A Phoenix-based advocacy group has been registering new voters and getting Latinos out to vote with one aim: to unseat Sheriff Joe Arpaio, who is running for a seventh term this year. If the polls are any indication, they might be on their way to achieving that goal.
PHOENIX – Maricruz Ramirez, 50, from Hidalgo, Mexico, is no longer afraid to say she's undocumented.
A vocal critic of Maricopa County's Sheriff Joe Arpaio, Ramirez is one of a team of organizers with Bazta Arpaio, a Phoenix-based advocacy group that has been registering new voters and getting them out to vote with one aim: to unseat Sheriff Joe, who is running for a seventh term.
If recent polls are any indication, they may achieve that goal.
Arpaio, whose tough-on-crime approach has endeared him to many Arizonans – and made him a nemesis to the Hispanic community – is vulnerable for the first time in two decades.
In part, that's because the man once known as “America’s greatest sheriff” is facing criminal charges and a slew of lawsuits stemming from is controversial workplace raids and patrols targeting undocumented immigrants.
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“Because of him, the American Dream turned into a nightmare at some point,” Ramirez told Fox News Latino at her home recently.
That week, Ramirez had signed up new volunteers to the campaign: a Mexican-American family of four with two teenage sons that went out knocking on doors in a modest Phoenix neighborhood. Ramirez' two daughters Rocío, 22, and Alina Sanchez, 24, both so-called "Dreamers" – young adults brought to the U.S. without documentation when they were kids – also joined in.
Guadalupe Ponce, 46, said her cousin had been detained by sheriff’s deputies in Maricopa County, then deported to Mexico. She urged her young daughter to register.
Bazta Arpaio (which incorporates the Spanish word for “enough,” basta and the state’s postal code of “AZ”) is hoping to turn that sort of indignation into votes on Nov. 8.
“I remember how worried our family was when my father was late coming home from work one day.” said Leidy Robledo, 25, one of Bazta Arpaio's lead organizers. “He and my uncles are undocumented, working construction jobs. When my mother called, it turned out they were all hiding under the roof of a house they were building: Arpaio's deputies were patrolling the streets, chasing down illegal [immigrants]. That's what we ask people when we're out campaigning: 'Do you want to go back to 2010?'”
That year, the sheriff's department gained considerable power with the passing of SB 1070, then the strictest immigration law in the U.S. Among other provisions, the law allowed police to stop anyone they suspected of being in the country illegally and check their immigration papers. Although courts have dismantled much of the law's most onerous elements in the years since, when it passed SB 1070 set off a shock wave in Arizona's Latino community.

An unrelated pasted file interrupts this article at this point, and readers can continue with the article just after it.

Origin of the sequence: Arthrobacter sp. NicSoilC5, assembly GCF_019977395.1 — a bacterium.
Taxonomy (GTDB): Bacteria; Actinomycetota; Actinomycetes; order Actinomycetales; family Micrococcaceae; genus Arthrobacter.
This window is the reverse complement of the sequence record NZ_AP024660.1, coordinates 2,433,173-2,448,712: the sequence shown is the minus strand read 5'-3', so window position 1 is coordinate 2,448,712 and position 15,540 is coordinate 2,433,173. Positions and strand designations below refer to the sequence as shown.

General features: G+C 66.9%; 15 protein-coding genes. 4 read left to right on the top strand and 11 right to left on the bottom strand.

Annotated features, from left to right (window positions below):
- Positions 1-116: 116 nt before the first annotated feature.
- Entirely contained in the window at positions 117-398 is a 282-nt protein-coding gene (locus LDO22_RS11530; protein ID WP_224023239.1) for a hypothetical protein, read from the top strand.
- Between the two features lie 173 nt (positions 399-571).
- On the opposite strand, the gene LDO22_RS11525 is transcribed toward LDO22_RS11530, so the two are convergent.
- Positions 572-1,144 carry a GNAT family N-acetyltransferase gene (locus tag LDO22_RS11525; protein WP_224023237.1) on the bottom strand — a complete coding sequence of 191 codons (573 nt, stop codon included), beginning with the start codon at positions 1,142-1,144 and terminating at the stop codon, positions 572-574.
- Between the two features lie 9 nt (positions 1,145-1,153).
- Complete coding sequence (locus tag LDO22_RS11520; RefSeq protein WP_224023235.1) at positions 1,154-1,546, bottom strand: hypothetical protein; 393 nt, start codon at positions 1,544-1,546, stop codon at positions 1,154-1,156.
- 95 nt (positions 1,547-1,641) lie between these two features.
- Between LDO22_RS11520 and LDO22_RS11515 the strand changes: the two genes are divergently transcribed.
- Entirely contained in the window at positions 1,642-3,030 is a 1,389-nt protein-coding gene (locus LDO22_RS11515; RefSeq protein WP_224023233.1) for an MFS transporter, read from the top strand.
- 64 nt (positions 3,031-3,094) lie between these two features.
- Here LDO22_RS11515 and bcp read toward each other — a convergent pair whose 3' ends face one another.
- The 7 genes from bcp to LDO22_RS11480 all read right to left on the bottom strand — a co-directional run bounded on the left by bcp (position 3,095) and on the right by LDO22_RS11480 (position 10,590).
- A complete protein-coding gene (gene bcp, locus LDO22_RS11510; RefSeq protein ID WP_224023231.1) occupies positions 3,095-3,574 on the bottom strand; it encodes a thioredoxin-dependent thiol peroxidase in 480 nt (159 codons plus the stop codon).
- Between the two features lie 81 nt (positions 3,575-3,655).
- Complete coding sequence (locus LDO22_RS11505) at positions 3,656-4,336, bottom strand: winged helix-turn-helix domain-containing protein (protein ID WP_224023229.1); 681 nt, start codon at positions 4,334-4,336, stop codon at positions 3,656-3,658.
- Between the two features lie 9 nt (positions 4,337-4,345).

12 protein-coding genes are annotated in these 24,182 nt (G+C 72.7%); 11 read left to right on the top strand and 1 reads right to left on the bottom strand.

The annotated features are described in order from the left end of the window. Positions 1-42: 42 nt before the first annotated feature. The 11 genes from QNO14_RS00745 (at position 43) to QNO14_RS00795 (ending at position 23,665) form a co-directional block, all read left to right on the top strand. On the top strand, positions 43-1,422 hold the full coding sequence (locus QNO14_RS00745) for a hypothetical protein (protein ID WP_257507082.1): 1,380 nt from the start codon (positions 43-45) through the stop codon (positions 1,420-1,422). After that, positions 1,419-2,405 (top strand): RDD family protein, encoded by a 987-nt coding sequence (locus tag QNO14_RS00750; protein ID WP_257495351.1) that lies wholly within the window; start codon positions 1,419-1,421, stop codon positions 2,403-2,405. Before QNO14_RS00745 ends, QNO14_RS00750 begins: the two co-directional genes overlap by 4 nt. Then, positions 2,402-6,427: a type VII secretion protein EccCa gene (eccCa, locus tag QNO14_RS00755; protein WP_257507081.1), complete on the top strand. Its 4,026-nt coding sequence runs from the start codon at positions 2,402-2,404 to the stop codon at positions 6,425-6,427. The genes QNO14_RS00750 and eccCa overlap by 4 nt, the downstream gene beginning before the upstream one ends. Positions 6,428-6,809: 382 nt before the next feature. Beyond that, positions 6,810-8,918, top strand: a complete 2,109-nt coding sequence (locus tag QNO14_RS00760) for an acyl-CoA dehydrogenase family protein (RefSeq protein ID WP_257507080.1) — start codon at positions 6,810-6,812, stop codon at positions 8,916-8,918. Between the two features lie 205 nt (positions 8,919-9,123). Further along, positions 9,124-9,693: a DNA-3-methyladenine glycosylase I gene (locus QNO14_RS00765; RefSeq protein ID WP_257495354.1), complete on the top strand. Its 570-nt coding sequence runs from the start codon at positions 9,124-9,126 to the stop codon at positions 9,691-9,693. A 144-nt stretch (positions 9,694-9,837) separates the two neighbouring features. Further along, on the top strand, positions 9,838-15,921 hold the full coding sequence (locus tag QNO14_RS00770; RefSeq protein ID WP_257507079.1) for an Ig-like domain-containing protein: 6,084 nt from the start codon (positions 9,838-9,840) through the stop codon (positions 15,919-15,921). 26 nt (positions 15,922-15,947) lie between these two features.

Federal prosecutors charged Arpaio with contempt of court for violating a 2011 judge's order for the department to stop targeting Latinos in traffic stops and workplace raids, saying it amounted to racial profiling, and the trial is scheduled to begin on Dec. 6. If convicted, Arpaio could face up to six months in prison.
In the wake of the news, Arpaio dropped 10 points in the polls and has been lagging behind his Democratic challenger, Paul Penzone, ever since.
The campaign of Democratic presidential nominee Hillary Clinton can certainly smell the blood in the water. Clinton spent Wednesday campaigning in Phoenix, where she told a crowd that Penzone would “follow the law not his own ideological agenda.”
She also took a swipe at Arpaio’s department for having “the worst pattern of racial profiling by a law enforcement agency in American history.”
Then she suggested that her Republican opponent, Donald Trump – who has praised Arpaio in the past – could nominate Arpaio as Homeland Security chief, a position in which he could theoretically oversee the mass deportations of undocumented migrants the candidate has made a cornerstone of his campaign.
No wonder Bazta Arpaio is intent on giving the sheriff the final push out of office.
“Last time, he won by a 80,000-vote margin,” Robledo said. "We've set a goal of knocking on 100,000 doors. We know where to get those votes, we just have to convince people they can make a difference and put an end to Arpaio.”
The campaign is targeting voters likely to back their cause: women, young people and Latinos, who make up 40 percent of the population in the Phoenix area.
Perhaps more so than traditional political campaigns, Bazta Arpaio is driven by a number of activists whose families suffered because of Arpaio's anti-immigrant policies.
“Its not normal to live in constant fear,” field organizer Norma Jimenez, 24, told FNL. Jimenez is undocumented, as are her parents.
“I lived in Colorado for a while, and it was a real wake-up call to come back to Arizona: There are no constant patrols in Colorado, and people don't have to live in constant fear of making one tiny mistake, living in the shadows.”
“We've had enough,” said Ramirez. “We no longer want to live in fear, afraid to come out and participate in life, disengaged and unintegrated. Enough already, basta.”
Arthur Debruyne is an independent journalist. Follow him on Twitter: @arthurdebruyne